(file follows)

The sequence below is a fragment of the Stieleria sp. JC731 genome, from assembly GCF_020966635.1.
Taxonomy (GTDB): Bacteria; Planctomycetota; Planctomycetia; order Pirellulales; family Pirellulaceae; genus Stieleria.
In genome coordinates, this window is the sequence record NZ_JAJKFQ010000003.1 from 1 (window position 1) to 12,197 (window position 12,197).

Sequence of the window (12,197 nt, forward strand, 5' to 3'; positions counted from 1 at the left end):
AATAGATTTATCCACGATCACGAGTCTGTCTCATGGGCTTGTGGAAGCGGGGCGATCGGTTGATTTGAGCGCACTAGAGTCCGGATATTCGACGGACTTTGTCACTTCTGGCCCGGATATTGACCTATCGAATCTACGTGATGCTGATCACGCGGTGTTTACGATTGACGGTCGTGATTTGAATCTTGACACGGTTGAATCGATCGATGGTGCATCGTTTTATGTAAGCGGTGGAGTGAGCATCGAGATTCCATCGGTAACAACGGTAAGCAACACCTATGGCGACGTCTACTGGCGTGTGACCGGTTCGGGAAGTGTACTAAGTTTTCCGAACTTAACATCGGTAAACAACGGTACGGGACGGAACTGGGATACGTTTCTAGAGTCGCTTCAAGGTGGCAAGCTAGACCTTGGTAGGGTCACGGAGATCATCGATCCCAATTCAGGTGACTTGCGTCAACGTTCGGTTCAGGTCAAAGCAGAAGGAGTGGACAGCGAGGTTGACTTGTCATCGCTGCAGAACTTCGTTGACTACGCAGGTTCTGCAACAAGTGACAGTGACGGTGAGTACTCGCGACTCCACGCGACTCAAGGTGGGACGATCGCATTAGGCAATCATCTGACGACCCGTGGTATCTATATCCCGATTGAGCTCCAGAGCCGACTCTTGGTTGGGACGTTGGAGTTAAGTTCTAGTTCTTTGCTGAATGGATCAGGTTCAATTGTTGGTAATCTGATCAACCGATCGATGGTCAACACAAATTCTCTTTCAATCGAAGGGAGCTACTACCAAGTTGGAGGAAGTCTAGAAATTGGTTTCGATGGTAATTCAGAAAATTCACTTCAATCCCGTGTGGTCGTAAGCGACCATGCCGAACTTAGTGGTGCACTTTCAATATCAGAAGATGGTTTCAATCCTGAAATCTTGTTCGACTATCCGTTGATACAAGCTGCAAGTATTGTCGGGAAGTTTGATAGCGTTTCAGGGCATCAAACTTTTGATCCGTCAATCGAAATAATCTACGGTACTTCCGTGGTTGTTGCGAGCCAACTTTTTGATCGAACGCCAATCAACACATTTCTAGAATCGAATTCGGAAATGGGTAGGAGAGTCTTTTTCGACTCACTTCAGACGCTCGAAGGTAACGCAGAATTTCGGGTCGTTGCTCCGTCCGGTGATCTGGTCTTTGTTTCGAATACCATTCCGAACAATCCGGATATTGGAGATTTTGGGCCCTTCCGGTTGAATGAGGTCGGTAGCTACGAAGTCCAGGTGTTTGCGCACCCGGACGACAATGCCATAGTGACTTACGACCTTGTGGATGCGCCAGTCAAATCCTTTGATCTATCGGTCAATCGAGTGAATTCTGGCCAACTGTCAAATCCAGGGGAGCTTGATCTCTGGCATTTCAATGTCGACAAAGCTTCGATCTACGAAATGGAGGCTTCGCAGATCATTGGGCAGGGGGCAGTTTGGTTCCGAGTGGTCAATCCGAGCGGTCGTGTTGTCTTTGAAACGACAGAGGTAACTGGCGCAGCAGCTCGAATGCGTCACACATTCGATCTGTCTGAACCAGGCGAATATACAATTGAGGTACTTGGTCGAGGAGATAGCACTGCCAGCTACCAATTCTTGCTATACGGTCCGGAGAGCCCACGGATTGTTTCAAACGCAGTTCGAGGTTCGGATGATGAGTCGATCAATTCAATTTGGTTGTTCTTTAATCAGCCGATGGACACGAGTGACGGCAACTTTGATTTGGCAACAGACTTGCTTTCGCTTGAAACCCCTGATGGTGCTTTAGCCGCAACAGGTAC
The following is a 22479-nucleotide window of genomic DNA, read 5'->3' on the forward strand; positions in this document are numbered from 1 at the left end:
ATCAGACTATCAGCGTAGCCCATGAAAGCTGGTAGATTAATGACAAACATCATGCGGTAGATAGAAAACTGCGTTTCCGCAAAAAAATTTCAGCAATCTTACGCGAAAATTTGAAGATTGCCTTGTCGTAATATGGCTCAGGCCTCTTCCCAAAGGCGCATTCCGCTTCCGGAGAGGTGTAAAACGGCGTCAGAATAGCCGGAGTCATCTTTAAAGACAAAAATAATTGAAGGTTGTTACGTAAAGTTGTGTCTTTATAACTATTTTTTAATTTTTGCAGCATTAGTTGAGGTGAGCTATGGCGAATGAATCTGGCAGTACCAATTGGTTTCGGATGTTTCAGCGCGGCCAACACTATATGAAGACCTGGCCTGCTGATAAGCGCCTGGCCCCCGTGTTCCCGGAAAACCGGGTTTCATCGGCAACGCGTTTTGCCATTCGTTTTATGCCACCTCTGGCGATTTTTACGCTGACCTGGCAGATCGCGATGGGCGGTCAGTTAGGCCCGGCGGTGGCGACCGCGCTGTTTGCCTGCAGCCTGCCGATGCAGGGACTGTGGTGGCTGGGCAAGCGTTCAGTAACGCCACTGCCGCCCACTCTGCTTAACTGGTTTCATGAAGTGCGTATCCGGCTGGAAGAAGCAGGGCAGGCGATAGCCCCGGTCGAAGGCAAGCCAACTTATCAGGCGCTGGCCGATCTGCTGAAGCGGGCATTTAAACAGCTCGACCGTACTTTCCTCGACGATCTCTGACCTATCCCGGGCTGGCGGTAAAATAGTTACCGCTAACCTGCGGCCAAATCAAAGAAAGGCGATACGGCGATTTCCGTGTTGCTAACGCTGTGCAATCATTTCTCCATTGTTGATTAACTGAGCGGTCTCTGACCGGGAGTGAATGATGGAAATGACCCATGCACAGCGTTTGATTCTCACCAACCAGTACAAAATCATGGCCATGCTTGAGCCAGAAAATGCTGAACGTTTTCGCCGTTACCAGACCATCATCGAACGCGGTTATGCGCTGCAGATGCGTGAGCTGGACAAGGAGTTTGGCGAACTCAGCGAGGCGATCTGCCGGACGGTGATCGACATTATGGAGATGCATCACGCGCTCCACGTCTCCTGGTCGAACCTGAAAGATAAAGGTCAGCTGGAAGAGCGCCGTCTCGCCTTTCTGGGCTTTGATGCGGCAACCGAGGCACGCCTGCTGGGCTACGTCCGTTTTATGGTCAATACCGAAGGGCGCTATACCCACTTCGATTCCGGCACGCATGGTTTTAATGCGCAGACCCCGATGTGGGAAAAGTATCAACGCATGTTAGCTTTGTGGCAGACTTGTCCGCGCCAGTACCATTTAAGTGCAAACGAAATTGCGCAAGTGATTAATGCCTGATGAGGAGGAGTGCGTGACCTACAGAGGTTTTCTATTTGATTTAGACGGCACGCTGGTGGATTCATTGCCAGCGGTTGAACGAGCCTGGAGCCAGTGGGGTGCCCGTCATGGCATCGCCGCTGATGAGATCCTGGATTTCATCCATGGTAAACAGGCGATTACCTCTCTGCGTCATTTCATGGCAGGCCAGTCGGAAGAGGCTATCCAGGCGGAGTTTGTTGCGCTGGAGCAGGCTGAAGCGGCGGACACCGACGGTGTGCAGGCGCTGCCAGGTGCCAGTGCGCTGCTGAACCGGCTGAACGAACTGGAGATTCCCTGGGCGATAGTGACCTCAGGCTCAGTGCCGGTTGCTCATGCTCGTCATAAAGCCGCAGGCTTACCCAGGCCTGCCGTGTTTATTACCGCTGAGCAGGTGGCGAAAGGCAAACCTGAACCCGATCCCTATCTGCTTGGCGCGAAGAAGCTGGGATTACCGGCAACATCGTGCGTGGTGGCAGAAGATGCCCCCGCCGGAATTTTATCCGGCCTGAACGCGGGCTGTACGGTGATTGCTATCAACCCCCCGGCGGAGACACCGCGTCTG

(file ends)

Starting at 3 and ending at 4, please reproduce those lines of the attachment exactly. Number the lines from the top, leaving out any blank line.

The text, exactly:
In genome coordinates, this window is the sequence record NZ_JAJKFQ010000003.1 from 1 (window position 1) to 12,197 (window position 12,197).

Sequence of the window (12,197 nt, forward strand, 5' to 3'; positions counted from 1 at the left end):